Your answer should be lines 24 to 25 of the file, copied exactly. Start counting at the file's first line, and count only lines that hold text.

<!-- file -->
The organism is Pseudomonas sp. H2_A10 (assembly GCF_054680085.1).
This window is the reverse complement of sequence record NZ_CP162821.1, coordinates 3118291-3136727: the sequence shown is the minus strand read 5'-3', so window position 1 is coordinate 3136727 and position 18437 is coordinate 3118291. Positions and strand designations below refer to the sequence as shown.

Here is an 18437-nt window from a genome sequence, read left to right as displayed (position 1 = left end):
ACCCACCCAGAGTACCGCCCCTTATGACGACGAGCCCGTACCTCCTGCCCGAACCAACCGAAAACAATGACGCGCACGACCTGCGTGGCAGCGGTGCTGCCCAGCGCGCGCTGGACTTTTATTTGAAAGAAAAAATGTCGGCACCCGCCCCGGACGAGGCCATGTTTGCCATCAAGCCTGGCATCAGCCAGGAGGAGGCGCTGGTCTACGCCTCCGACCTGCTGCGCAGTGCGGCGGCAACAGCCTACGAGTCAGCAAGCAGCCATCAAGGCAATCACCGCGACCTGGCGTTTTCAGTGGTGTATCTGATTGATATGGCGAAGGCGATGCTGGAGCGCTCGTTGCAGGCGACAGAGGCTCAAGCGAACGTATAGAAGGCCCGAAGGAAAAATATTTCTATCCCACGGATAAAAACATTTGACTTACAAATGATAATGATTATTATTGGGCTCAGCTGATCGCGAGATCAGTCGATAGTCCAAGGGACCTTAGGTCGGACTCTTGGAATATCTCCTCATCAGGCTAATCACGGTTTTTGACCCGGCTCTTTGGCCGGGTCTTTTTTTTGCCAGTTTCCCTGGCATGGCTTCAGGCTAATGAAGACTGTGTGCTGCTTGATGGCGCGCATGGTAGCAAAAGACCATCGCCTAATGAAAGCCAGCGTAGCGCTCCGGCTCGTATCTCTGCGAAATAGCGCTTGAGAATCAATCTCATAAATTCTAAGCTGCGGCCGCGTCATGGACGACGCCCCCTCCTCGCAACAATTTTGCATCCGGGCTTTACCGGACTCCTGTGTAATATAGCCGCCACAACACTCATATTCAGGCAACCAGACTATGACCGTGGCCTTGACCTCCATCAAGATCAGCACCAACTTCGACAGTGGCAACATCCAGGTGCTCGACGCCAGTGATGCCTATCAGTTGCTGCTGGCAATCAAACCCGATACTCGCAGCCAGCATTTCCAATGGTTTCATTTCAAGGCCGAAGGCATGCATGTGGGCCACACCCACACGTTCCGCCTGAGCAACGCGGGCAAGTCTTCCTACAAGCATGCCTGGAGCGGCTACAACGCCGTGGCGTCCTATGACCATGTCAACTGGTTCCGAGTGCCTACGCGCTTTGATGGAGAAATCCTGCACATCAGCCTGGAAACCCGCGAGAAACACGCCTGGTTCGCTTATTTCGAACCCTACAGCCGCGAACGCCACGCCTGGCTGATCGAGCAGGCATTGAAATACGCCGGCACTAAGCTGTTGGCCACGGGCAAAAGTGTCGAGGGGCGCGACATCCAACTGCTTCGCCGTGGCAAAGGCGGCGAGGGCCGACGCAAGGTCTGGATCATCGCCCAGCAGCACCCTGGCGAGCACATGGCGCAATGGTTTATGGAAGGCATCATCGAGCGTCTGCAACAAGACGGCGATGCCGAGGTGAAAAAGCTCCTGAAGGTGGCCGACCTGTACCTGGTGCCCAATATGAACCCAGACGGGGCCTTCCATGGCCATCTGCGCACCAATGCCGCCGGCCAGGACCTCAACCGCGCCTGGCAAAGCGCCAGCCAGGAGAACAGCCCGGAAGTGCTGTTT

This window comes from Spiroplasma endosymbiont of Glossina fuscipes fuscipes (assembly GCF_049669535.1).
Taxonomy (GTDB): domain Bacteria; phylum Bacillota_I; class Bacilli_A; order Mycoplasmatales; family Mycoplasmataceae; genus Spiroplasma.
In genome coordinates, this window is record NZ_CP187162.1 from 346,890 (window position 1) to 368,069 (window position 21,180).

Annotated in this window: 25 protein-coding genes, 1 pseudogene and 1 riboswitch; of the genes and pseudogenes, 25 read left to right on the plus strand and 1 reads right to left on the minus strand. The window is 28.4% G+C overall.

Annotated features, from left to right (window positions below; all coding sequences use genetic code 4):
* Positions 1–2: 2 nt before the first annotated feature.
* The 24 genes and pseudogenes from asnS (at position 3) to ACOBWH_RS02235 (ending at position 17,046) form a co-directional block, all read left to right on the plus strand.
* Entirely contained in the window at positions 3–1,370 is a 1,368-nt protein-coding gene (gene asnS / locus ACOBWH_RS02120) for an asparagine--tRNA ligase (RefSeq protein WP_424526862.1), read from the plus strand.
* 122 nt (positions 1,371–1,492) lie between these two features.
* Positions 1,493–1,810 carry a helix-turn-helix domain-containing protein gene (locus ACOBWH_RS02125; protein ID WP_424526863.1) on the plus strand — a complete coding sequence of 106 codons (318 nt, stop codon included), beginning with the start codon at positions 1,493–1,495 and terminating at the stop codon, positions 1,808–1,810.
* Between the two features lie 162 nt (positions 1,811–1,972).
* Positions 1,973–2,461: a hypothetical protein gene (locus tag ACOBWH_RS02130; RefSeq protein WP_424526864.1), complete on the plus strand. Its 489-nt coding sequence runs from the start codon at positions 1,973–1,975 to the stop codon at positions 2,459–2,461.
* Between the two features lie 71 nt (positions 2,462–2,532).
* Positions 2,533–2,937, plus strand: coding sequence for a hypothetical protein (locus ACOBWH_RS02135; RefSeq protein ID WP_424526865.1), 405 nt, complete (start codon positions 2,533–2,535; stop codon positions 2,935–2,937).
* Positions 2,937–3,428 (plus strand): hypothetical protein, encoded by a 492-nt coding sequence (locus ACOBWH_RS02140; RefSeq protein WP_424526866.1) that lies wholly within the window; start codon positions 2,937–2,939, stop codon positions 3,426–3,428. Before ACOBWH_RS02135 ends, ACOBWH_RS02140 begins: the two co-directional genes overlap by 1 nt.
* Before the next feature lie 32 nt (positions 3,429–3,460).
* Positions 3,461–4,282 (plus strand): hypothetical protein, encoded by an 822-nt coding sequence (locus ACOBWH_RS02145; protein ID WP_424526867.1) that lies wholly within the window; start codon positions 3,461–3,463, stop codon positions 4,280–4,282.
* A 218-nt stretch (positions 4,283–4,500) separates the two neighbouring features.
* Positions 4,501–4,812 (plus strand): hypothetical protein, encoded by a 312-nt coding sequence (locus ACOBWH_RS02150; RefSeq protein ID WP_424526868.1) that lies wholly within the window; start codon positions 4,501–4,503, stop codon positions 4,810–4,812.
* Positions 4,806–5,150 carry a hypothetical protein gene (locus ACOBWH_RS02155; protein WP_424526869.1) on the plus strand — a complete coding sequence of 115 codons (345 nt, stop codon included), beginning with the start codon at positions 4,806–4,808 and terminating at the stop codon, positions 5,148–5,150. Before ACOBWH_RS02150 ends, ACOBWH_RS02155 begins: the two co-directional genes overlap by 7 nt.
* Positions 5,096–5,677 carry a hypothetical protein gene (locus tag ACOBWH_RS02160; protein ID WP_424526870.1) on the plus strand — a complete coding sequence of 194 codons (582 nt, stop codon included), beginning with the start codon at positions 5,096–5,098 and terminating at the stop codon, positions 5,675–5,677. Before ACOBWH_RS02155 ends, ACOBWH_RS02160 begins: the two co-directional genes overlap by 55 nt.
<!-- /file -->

* Positions 4,806–5,150 carry a hypothetical protein gene (locus ACOBWH_RS02155; protein WP_424526869.1) on the plus strand — a complete coding sequence of 115 codons (345 nt, stop codon included), beginning with the start codon at positions 4,806–4,808 and terminating at the stop codon, positions 5,148–5,150. Before ACOBWH_RS02150 ends, ACOBWH_RS02155 begins: the two co-directional genes overlap by 7 nt.
* Positions 5,096–5,677 carry a hypothetical protein gene (locus tag ACOBWH_RS02160; protein ID WP_424526870.1) on the plus strand — a complete coding sequence of 194 codons (582 nt, stop codon included), beginning with the start codon at positions 5,096–5,098 and terminating at the stop codon, positions 5,675–5,677. Before ACOBWH_RS02155 ends, ACOBWH_RS02160 begins: the two co-directional genes overlap by 55 nt.